Deep brain stimulation (DBS) holds great promise in treating various brain diseases but its chronic therapeutic mechanisms are unclear.
To explore the immediate and chronic effects of DBS on brain oscillations, and understand how different sub-bands of oscillations contribute to symptom improvement in Parkinson’s patients.
We carried out a longitudinal study to examine the effects of DBS on local field potentials recorded by sensing-enabled neurostimulators in the subthalamic nuclei of Parkinson’s patients, using a novel block-designed stimulation paradigm.
DBS significantly suppressed beta activity (13∼35Hz) but the suppression effect appeared to gradually attenuate during a 6 months follow-up period after surgery (p=0.002). While the responses to stimulation decreased from month 1 to month 6, the spontaneous beta activity was unchanged (p>0.266). Moreover, beta suppression did not show a habituation effect after repeated stimulation over several minutes (p>0.110), suggesting that the changes in beta suppression may reflect a slow reconfiguration of neural pathways instead of habituation. Suppression of beta was also associated with clinical symptom improvement. Importantly, symptom-relevant features fell within the high beta band at month 1 but shifted to the low beta band at month 6, indicating that the high beta and the low beta oscillations may play different functional roles and respond differently to stimulation over the long-term treatment.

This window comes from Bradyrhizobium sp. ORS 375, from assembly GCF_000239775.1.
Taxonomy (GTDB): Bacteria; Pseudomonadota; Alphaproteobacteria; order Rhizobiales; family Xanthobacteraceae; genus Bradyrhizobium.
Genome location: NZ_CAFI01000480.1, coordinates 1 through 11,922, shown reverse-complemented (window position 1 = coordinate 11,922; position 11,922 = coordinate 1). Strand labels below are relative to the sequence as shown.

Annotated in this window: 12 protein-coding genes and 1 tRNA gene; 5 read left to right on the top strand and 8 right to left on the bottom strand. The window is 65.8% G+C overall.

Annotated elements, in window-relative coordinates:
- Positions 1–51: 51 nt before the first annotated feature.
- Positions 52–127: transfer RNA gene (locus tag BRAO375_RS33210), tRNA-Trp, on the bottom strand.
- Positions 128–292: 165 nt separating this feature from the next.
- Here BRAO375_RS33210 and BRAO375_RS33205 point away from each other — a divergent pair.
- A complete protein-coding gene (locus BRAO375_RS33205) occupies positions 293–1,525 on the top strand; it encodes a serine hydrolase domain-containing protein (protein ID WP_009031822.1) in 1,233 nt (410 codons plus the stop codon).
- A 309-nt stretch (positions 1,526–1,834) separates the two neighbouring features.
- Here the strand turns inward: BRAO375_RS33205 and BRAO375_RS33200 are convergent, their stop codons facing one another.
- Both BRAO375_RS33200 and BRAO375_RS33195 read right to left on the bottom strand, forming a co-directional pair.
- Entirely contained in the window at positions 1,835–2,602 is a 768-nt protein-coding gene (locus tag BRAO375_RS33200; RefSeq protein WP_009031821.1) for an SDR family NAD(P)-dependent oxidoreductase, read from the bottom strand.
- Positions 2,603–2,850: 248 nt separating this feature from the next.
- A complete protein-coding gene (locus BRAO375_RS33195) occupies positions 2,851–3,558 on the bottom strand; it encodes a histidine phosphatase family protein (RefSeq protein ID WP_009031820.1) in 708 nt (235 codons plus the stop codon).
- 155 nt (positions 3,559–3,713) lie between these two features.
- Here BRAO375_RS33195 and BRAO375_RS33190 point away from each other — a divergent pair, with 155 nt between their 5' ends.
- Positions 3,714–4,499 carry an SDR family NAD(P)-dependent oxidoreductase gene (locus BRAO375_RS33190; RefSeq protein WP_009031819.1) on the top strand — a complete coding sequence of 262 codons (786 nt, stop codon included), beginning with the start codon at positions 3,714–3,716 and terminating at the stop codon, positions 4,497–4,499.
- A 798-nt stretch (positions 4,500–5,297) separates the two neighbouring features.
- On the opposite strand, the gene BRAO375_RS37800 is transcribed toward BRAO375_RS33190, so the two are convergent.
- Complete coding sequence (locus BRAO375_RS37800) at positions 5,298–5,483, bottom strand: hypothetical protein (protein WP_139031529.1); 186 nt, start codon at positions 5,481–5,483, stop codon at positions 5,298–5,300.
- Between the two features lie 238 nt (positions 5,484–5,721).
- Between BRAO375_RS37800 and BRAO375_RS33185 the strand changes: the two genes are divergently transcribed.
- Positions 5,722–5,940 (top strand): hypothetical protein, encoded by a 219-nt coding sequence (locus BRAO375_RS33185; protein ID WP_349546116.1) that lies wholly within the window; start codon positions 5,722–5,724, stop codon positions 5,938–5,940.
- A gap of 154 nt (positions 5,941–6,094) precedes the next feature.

These data may advance understanding of chronic DBS effects on beta oscillations and their association with clinical improvement, offering novel insights to the therapeutic mechanisms of DBS.
Copyright © 2020. Published by Elsevier Inc.